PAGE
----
Shortly after I arrived in Australia to play soccer for a NSW team, I was put on the bench to get used to the way things worked. However, when the centre-forward was injured, I was called to play. Unprepared – I didn’t even know my team-mates’ names – I floundered, unused to their signals and roles. I couldn’t communicate with my colleagues and I very publicly failed.
There’s nothing like failed collaboration to demonstrate why working together is important. When collaboration works, it usually goes unnoticed, but when it fails, everybody knows it. The lesson I learned the hard way on the sports field applies equally in business. There are three types of collaboration:
To kick business goals, all these types or phases of collaboration are needed.
As I learned in my soccer game, just putting together a group of people is no guarantee of success, no matter how skilled each individual may be. Every strong leader, whether in sports, business, or any other aspect of life, must bring together six key facets of teamwork:
There are many apps available to support collaboration, but without team training, it may be the best piece of technology you never use. Collaboration is all about engaging with people, so ensuring they are confident in using your chosen app is key.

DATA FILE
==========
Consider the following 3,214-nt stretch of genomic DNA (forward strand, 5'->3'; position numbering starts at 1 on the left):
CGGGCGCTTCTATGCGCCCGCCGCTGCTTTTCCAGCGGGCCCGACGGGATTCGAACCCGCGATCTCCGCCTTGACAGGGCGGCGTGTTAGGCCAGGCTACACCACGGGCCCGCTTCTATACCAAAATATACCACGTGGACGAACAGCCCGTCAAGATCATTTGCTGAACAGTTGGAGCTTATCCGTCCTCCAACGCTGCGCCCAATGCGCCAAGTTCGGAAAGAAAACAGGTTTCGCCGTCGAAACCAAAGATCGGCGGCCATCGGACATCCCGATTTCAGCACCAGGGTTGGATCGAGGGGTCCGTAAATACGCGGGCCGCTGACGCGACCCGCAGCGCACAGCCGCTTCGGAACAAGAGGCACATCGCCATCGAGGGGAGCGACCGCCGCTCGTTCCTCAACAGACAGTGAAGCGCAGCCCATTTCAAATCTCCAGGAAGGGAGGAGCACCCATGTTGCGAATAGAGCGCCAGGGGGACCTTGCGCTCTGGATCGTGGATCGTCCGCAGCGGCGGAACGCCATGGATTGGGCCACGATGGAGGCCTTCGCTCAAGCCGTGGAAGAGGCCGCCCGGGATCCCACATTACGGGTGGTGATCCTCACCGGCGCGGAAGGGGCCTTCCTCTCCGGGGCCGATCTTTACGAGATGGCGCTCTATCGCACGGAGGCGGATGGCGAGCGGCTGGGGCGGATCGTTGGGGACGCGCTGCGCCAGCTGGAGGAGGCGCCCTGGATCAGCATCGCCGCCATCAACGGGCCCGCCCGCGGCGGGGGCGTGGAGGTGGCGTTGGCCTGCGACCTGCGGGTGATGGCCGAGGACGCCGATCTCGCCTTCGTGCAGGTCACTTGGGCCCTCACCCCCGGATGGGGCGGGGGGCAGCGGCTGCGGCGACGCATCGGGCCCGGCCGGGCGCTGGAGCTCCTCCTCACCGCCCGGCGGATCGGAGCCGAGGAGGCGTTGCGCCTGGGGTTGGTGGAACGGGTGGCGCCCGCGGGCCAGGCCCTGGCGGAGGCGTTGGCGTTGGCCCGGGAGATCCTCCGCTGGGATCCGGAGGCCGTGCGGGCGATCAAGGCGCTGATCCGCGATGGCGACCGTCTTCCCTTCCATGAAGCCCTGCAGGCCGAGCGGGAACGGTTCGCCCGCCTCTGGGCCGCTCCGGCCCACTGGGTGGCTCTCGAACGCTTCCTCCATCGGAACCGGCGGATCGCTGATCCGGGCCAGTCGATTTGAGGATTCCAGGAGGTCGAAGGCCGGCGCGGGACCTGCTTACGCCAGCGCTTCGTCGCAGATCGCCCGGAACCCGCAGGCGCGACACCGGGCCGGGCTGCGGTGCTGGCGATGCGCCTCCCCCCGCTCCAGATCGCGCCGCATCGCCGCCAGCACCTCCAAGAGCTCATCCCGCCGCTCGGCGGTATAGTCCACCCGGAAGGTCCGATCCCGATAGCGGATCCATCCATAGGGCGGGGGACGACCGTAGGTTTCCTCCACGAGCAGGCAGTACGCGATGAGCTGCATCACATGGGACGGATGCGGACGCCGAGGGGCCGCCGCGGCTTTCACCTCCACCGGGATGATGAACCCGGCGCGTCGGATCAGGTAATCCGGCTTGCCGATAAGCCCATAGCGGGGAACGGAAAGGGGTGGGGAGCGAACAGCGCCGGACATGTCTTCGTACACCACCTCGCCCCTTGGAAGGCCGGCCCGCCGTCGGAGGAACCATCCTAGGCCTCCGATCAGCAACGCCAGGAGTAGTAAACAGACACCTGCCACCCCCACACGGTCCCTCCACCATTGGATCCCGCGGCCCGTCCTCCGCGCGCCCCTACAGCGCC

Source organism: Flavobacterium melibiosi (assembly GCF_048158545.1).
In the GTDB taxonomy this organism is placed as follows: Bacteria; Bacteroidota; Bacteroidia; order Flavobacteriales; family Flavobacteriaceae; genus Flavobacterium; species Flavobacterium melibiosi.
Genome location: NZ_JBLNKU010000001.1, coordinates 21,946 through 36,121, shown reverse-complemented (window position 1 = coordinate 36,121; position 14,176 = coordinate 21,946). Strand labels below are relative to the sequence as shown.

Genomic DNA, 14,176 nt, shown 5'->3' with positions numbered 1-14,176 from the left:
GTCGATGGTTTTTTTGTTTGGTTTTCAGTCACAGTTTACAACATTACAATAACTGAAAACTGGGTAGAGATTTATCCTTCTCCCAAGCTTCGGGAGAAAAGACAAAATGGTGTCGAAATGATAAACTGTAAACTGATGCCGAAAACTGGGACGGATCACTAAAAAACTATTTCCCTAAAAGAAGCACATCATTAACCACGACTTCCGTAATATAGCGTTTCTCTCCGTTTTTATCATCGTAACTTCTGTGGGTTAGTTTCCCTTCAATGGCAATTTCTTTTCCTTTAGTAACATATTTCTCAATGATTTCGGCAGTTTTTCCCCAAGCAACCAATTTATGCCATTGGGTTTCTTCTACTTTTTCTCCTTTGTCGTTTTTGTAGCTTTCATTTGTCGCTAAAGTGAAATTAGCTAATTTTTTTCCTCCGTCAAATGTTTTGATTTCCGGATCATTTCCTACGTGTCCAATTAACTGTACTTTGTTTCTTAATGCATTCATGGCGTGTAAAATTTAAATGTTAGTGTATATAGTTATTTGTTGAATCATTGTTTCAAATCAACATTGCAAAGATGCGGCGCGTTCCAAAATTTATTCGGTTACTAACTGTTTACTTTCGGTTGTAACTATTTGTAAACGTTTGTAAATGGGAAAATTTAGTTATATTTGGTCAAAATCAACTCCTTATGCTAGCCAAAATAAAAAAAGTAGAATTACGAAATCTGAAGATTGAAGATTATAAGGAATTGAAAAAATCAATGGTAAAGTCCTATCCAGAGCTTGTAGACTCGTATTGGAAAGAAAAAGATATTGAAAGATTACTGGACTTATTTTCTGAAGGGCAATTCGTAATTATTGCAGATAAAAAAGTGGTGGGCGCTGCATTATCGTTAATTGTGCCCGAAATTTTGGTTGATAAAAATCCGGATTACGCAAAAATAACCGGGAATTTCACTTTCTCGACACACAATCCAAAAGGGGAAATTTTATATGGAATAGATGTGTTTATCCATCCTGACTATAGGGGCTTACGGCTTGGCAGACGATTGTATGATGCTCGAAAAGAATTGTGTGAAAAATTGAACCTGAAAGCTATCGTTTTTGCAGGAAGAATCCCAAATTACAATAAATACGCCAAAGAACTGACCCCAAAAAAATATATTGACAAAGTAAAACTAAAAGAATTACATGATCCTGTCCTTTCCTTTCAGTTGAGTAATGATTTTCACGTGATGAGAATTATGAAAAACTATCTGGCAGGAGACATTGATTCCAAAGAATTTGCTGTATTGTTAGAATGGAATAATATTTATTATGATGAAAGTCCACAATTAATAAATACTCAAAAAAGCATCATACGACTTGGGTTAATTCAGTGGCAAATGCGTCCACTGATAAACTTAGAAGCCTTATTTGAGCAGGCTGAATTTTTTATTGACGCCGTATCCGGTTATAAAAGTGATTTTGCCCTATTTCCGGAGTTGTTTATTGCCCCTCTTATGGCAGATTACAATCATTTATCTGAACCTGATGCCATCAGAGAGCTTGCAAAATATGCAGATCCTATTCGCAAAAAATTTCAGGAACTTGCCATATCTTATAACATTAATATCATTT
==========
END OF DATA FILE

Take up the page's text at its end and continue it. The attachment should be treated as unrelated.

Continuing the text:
If you Google collaboration technology, you’ll find many different applications. Among those we’ve worked with recently, a project for the Federal Department of Finance stands out. They needed to replace an aging collaboration tool. With Microsoft technology already in play, Microsoft Teams was a logical choice, allowing collaboration with internal and external teams. Along with security, the features and functionality, such as integrated SharePoint and OneNote, helped to meet users’ needs.
Another project, at a leading university, took a different approach, with the decision led by the marketing department instead of IT. Wanting to be seen as innovative, and to support research while attracting students, the university chose Workplace by Facebook. It is a very cost-effective option, with the same familiar chat and IM capability already there. We’ve worked with the university to integrate SharePoint.
We have all witnessed the continued growth of collaboration in our workplaces and seen the benefits that come with doing it right. The question for IT teams is – how do we keep up with demand effectively, and align well with business needs? At JuiceIT, I spoke about the need to keep people engaged in any project, and how vendors are investing in artificial intelligence (AI) that supports humans in their efforts to collaborate. In businesses, and yes, even on the soccer pitch, technology is helping us to score more goals.
Time to find a better way to build collaboration in your organisation? I’m always happy to chat about how to make technology support your efforts and help your teams perform at their best.